July 10, 2003
River of Hope
Rob Eshman writes about the "River of Hope" (June 27) coinciding with my hope. I am happy that COEJL is working to revive the river and beautify our environment.
How about a walk by the river, from the West Valley to the sea? My letter to you may encourage more people to get the itch and volunteer in helping make our living environment people friendly.
Agnes B. Goodman, Woodland Hills
Editor's note: COEJL can be reached at www.coejl.org .
As an African American convert who has studied in yeshiva, both in New York and in Jerusalem, I have come to love Israel in both the geographic and national sense. However, there are some things that need to be said that no one is saying, and I think I need to be the one ("An Unorthodox View of Who's Orthodox," June 20).
I am really bothered by the separation of camps: Reform vs. Reconstructionist vs. Conservative vs. Orthodox vs. Lubavitch vs. Ashkenazi vs. Sephardi vs. religious vs. nonreligious. It never ends.
Twelve tribes walked out of Egypt, along with a multitude of others. All of them were equally present at Sinai, and all were given the same Torah. But we look at each other as if somehow one is less than or greater than the other.
I believe we need to learn to appreciate the value each of us has to offer, religious or not, Ashkenazi or Sephardi and, yes, rich or poor. If we can get past our differences and start focusing on what we have in common, "Am Yisrael Chai" would be more than just a refrain to a popular song. It would be an insurmountable truth that would surely cause the heavens to open up with blessings for us all.
Gary Hall , Los Angeles
Piece of the Pie
Kudos to Tom Tugend for opening up a subject that many of us who toil in development in the Jewish community have agonized over for a long time ("Why Aren't Jews Giving to Jews," June 27).
Thank God there is a flip side. At Bar-Ilan University, we are building a new campus (a virtual minicity) with magnanimous and visionary donations by powerful Los Angeles Jews who "slice the pie" very differently.
Suggestion for Part II, Tom: The dismal failure of the power elite of Hollywood Jews to identify with Israel at all, let alone give from their own deep pockets during this crucial time. But that story could take more space than The Journal's 48 pages.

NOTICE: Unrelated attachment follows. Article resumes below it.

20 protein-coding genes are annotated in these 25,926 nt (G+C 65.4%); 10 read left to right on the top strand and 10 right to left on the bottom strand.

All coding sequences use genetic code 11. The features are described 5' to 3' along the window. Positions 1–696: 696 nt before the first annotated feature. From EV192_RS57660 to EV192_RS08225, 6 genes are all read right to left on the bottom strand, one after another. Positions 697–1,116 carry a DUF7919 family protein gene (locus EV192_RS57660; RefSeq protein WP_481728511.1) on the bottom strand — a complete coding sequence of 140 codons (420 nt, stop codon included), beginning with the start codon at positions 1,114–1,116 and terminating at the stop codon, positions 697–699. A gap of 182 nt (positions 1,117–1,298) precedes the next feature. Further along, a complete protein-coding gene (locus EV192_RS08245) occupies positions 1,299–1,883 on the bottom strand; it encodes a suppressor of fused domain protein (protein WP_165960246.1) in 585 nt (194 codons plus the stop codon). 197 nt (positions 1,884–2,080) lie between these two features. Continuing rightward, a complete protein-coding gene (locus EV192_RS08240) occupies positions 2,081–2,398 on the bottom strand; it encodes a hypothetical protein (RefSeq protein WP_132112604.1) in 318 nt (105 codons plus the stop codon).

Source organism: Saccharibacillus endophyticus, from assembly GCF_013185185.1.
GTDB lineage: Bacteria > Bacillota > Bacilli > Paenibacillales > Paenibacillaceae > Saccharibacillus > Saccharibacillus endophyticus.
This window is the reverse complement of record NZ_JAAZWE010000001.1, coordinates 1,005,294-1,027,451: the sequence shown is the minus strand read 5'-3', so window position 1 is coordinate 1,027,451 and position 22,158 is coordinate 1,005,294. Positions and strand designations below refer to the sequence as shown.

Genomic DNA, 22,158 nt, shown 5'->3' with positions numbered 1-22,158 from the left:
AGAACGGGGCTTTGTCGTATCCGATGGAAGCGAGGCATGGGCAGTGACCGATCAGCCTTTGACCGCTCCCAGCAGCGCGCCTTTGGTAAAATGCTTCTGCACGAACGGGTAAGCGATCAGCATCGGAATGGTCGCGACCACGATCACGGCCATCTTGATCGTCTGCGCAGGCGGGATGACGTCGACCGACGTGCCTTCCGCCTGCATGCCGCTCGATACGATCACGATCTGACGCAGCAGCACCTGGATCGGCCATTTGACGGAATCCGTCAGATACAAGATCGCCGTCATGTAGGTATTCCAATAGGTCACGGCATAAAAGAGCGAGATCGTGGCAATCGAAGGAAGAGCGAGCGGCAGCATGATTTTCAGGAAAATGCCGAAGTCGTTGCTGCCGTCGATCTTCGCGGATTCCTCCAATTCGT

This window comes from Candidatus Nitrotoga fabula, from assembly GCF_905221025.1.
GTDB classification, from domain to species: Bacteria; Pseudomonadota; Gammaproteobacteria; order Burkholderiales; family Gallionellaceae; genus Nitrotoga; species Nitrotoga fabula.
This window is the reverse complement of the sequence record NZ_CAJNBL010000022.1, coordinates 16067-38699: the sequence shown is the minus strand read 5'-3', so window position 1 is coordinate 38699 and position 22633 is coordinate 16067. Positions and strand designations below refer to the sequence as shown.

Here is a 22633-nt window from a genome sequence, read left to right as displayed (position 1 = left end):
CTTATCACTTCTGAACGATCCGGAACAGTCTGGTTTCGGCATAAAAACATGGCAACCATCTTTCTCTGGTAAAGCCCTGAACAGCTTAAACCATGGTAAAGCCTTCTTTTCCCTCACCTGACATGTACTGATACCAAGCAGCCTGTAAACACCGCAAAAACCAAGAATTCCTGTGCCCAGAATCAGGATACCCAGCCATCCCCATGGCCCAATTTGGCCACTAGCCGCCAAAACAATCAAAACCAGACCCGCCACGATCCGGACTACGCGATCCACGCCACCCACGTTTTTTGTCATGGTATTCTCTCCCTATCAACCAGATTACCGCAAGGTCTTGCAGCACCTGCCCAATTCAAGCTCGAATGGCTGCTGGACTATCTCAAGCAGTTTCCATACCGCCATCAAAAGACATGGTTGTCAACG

Ron Solomon, Executive Director West Coast Friends of Bar-Ilan University
Tom Tugend's article was a mind-opener. Tugend was on point with one particular sentence. When discussing why Jews give less to Jews, he wrote, "One fairly obvious cause is the unstoppable integration of Jews into the general American society."
This suggests that as Jews move away from Jewish practice, the less they support Jewish institutions.
Tugend did not apply this analysis specifically to the Orthodox community. In the Orthodox community, it is the mega-rich who seem to support the institutions.
Since the Orthodox community cannot rely on meaningful assistance from The Federation, it is incumbent on the Orthodox community to rely on its own. Since many Orthodox Jews struggle just to keep their kids in yeshiva, it is up to the mega-rich Orthodox Jews to support the institutions. And they do.
The difference is the difference between charity and tzedakah. As Jews abandon their Jewish practice, they see giving to the poor as charity. When they feel like it, they give.
Orthodox Jews, on the other hand, give to the needy because of the mitzvah from God. Thus, they give because they have to, not because they feel generous. Jewish practice is the answer.
Alan M. Goldberg, Lawyer
Rather than being "actively involved in the community," or taking the kids on a trip to Israel, teaching children about Judaism (preferably in a day school setting) will guarantee we continue to have a Jewish community. Support for Jewish institutions and Israel will follow.
Mary Pinkerson, Long Beach
In "Jewish Churchgoers on the Rise" (June 6) Gaby Wenig wrote about some Jews who believe that they benefit -- as Jews -- from attending a liberal Methodist church in Santa Monica. It's worth mentioning that this phenomenon works both ways!
A few years ago, I knew a liberal Methodist minister who was a very happy, dues-paying member of a synagogue in Baltimore. (By virtue of the fact that her spouse is Jewish, she was eligible to join the congregation.) On several occasions, she told me how wonderful it was to attend Shabbat morning services there.
In short, we now live in a world wherein some Jews find that attending church makes them better Jews, while some Christians find that attending synagogue makes them better Christians. This is not only ironic, but also it challenges preconceived notions of what's possible (for most of us, anyway), so I am grateful that you brought the matter to your readers' attention. That's journalism at its best.
David E.S. Stein, Redondo Beach
I am a member of Mishkon Tephilo, an egalitarian, participatory Conservative synagogue located just three blocks south of the church in Ocean Park. I was disheartened to read about the Jews who have not found the community and spirituality they seek in a synagogue, particularly since I know that that is Mishkon Tephilo's specialty.
One look at our 1948 building would tell them that we completely lack an "edifice complex," despite congregants of all ages (and several races), including an unusual number of singles, there is not a macher in sight.
Instead, we have a rabbi who is congenitally incapable of not adding a third part of harmony to the congregation's already rocking multipart singing; a large cadre of congregants capable of leading services, including chanting Torah and Haftarah, and a kiddush so friendly that people not only talk to newcomers, they might even invite them home for Shabbat lunch, as happened the first time I attended Mishkon.
Phyllis Sorter, Santa Monican
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